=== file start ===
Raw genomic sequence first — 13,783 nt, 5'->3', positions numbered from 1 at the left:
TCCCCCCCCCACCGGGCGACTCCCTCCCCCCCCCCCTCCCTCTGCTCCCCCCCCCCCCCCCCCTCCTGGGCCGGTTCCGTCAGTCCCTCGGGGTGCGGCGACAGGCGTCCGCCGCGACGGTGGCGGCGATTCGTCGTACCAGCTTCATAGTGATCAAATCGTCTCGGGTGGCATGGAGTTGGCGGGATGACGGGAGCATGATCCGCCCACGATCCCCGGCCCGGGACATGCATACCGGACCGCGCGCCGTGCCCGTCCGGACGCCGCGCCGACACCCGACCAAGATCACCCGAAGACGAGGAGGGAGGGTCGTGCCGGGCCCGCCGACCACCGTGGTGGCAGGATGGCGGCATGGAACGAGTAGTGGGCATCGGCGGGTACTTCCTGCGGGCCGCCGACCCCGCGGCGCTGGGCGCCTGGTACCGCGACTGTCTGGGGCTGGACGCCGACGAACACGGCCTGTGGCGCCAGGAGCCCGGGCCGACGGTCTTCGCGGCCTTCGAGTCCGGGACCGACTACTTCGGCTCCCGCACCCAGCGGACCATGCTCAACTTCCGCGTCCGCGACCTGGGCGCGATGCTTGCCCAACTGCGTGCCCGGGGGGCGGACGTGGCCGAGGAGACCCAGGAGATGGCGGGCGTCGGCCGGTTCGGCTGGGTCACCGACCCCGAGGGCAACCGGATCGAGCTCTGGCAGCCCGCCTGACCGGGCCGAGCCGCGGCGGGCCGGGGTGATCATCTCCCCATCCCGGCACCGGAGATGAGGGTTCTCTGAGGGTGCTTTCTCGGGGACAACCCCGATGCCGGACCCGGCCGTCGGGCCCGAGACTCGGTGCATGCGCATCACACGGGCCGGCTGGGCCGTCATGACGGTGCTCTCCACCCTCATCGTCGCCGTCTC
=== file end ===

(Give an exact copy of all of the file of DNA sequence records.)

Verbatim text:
Raw genomic sequence first — 13,783 nt, 5'->3', positions numbered from 1 at the left:
TCCCCCCCCCACCGGGCGACTCCCTCCCCCCCCCCCTCCCTCTGCTCCCCCCCCCCCCCCCCCTCCTGGGCCGGTTCCGTCAGTCCCTCGGGGTGCGGCGACAGGCGTCCGCCGCGACGGTGGCGGCGATTCGTCGTACCAGCTTCATAGTGATCAAATCGTCTCGGGTGGCATGGAGTTGGCGGGATGACGGGAGCATGATCCGCCCACGATCCCCGGCCCGGGACATGCATACCGGACCGCGCGCCGTGCCCGTCCGGACGCCGCGCCGACACCCGACCAAGATCACCCGAAGACGAGGAGGGAGGGTCGTGCCGGGCCCGCCGACCACCGTGGTGGCAGGATGGCGGCATGGAACGAGTAGTGGGCATCGGCGGGTACTTCCTGCGGGCCGCCGACCCCGCGGCGCTGGGCGCCTGGTACCGCGACTGTCTGGGGCTGGACGCCGACGAACACGGCCTGTGGCGCCAGGAGCCCGGGCCGACGGTCTTCGCGGCCTTCGAGTCCGGGACCGACTACTTCGGCTCCCGCACCCAGCGGACCATGCTCAACTTCCGCGTCCGCGACCTGGGCGCGATGCTTGCCCAACTGCGTGCCCGGGGGGCGGACGTGGCCGAGGAGACCCAGGAGATGGCGGGCGTCGGCCGGTTCGGCTGGGTCACCGACCCCGAGGGCAACCGGATCGAGCTCTGGCAGCCCGCCTGACCGGGCCGAGCCGCGGCGGGCCGGGGTGATCATCTCCCCATCCCGGCACCGGAGATGAGGGTTCTCTGAGGGTGCTTTCTCGGGGACAACCCCGATGCCGGACCCGGCCGTCGGGCCCGAGACTCGGTGCATGCGCATCACACGGGCCGGCTGGGCCGTCATGACGGTGCTCTCCACCCTCATCGTCGCCGTCTC